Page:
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You Could Do a Lot Worse Than Owning the Brookfield 5

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My Foolish colleague Kay Ng recently wondered which was the better buy: Brookfield Asset Management (TSX:BAM.A)(NYSE:BAM), the parent, or Brookfield Infrastructure Partners (TSX:BIP.UN)(NYSE:BIP), the child.

If you follow the Brookfield companies, you know that’s a trick question: they’re all good investments.

However, for Ng’s article, she came to the conclusion that because Brookfield Infrastructure generated stronger cash flow than BAM and hadn’t had nearly as big a move in 2018 (late September), BIP.UN was the better buy.

Interestingly, Ng owns both of them. I say, why not buy all five of them? You could do a lot worse. Here’s why.

Great assets

Brookfield Asset Management finished September with US$331.6 billion in assets under management (AUM), a 15% compound annual growth rate from the $192.9 billion in assets it managed in September 2014.

That’s some growth.

The great thing about Brookfield’s business is that the more assets it manages, the higher the fees it gets paid, both regarding its annual management fee and its performance-related fees including carried interest.

In 2014, its fees plus carried interest equaled $1.1 billion. In 2018, it was $2.7 billion, a compound annual growth rate of 24%, or 60% more than four years earlier.

So, as long as it continues to grow its assets under management — by adding new clients, getting more to manage from existing clients, and investing its own capital — the company’s revenues and profits are likely to keep increasing.

That’s a good problem to have.

If you buy only one Brookfield entity, it ought to be the parent.

The spin-offs

Brookfield Asset Management owns 68.0% of Brookfield Business Partners (TSX:BBU.UN)(NYSE:BBU); 60.3% of Brookfield Renewable Partners (TSX:BEP.UN)(NYSE:BEP); 52.7% of Brookfield Property Partners (TSX:BPY.UN)(NASDAQ:BPY); and 29.9% of Brookfield Infrastructure Partners (TSX:BIP.UN)(NYSE:BIP).

Brookfield Business Partners is a private equity business that buys assets for value prices, turns the businesses around, and then sells them down the road when asset values have gotten expensive.

In August, it paid US$4 billion for Westinghouse, a global leader in nuclear energy that had been in bankruptcy protection. BBU itself put US$405 million of equity into the deal for a 44% ownership stake.

Brookfield Renewable Partners owns and operates renewable power assets, including solar and wind totalling US$43 billion under its management. It looks to generate long-term total returns of 12-15% annually for shareholders by delivering 6-11% annual growth from its funds from operations.

Brookfield Property Partners is the group’s public real estate vehicle. Launched in 2013, the company has grown its assets from US$31 billion back then to US$90 billion today, including the purchase of GGP, America’s second-largest mall owner in 2018.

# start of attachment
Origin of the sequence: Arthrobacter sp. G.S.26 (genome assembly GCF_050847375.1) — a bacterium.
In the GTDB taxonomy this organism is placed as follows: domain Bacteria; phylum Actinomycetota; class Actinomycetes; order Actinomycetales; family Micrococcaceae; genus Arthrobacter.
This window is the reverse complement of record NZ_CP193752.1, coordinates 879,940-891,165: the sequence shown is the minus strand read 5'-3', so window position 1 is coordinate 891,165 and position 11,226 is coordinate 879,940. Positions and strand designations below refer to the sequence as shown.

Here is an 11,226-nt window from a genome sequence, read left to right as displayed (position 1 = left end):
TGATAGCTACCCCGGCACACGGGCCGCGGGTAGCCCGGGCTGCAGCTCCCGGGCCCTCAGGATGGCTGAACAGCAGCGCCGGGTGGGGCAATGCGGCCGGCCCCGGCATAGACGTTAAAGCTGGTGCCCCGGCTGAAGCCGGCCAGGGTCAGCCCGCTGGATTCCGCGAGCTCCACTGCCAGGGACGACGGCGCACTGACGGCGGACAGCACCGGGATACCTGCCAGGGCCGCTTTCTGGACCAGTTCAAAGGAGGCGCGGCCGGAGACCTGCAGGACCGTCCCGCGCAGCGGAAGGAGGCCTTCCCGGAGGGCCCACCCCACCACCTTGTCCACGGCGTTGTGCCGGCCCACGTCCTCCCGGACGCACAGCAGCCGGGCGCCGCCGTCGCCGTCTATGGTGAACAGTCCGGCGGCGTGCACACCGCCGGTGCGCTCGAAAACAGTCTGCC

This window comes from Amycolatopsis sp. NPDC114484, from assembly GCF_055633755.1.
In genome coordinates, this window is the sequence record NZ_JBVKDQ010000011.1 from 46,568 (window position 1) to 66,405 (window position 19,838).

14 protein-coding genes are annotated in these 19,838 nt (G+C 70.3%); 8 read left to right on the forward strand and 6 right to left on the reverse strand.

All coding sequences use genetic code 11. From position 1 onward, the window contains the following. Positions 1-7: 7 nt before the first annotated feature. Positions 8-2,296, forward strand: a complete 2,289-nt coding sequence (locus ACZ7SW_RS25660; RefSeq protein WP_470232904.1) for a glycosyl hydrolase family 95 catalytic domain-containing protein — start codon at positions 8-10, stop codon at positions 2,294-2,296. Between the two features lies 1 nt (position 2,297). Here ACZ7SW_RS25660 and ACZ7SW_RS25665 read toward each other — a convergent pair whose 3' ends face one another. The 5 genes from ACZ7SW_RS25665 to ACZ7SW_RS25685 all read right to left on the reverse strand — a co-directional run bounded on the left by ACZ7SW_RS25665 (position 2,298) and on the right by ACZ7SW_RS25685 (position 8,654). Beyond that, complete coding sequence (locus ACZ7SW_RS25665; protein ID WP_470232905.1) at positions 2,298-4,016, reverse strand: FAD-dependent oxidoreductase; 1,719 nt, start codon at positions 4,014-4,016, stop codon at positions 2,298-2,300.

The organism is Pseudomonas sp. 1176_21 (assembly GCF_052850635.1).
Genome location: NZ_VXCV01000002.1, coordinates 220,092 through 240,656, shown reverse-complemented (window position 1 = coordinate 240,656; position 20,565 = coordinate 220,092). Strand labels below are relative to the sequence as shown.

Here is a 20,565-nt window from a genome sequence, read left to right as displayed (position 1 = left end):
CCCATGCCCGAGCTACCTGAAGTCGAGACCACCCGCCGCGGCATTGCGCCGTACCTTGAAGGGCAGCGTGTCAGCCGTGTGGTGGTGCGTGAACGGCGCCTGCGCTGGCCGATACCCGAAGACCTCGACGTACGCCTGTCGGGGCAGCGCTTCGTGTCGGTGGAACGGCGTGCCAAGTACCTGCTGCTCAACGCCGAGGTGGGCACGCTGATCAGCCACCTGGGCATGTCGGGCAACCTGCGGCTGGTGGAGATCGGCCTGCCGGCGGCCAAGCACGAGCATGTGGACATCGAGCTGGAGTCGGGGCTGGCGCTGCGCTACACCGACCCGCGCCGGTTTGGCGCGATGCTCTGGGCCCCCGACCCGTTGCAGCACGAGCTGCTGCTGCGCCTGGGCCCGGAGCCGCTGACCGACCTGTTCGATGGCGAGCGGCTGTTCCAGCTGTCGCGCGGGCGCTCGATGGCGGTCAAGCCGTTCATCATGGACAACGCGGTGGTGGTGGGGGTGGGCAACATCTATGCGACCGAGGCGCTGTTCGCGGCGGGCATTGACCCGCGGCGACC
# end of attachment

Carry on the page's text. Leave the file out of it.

Brookfield is buying underdeveloped assets such as GGP, and putting the resources in place to extract value from the undeveloped or underdeveloped land the malls sit.

It’s patient investing to the max.

Finally, Brookfield Infrastructure Partners is the company’s infrastructure affiliate.

The unit’s most recent acquisition was the $3.3 billion purchase of Enercare, a company that rents water heaters and HVAC systems to residential and commercial customers. Others include a data center business in South America and a North American natural gas processor.

Brookfield likes to buy unloved assets, give them a little attention, and then sell them off. One year it’s buying pipelines, the next it’s buying data centres, the year after that it could be anything.

The bottom line on the Brookfield 5

The market cap of all five companies is $85 billion, 60% of which is for the parent, with the other four sharing the remainder.

As Fool contributor, Christopher Liew stated in November, “Brookfield is a great way to diversify your portfolio and spread the risk through various asset classes.”

He’s so right.

However, if you don’t mind a slightly higher level of risk, it’s not the worst idea to also buy the four spin-offs, because they all have the same investment philosophy.

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This article represents the opinion of the writer, who may disagree with the “official” recommendation position of a Motley Fool premium service or advisor. We’re Motley! Questioning an investing thesis — even one of our own — helps us all think critically about investing and make decisions that help us become smarter, happier, and richer, so we sometimes publish articles that may not be in line with recommendations, rankings or other content.

Fool contributor Will Ashworth has no position in any stocks mentioned. The Motley Fool owns shares of Brookfield Asset Management, BROOKFIELD ASSET MANAGEMENT INC. CL.A LV, and BROOKFIELD BUSINESS PARTNERS LP.

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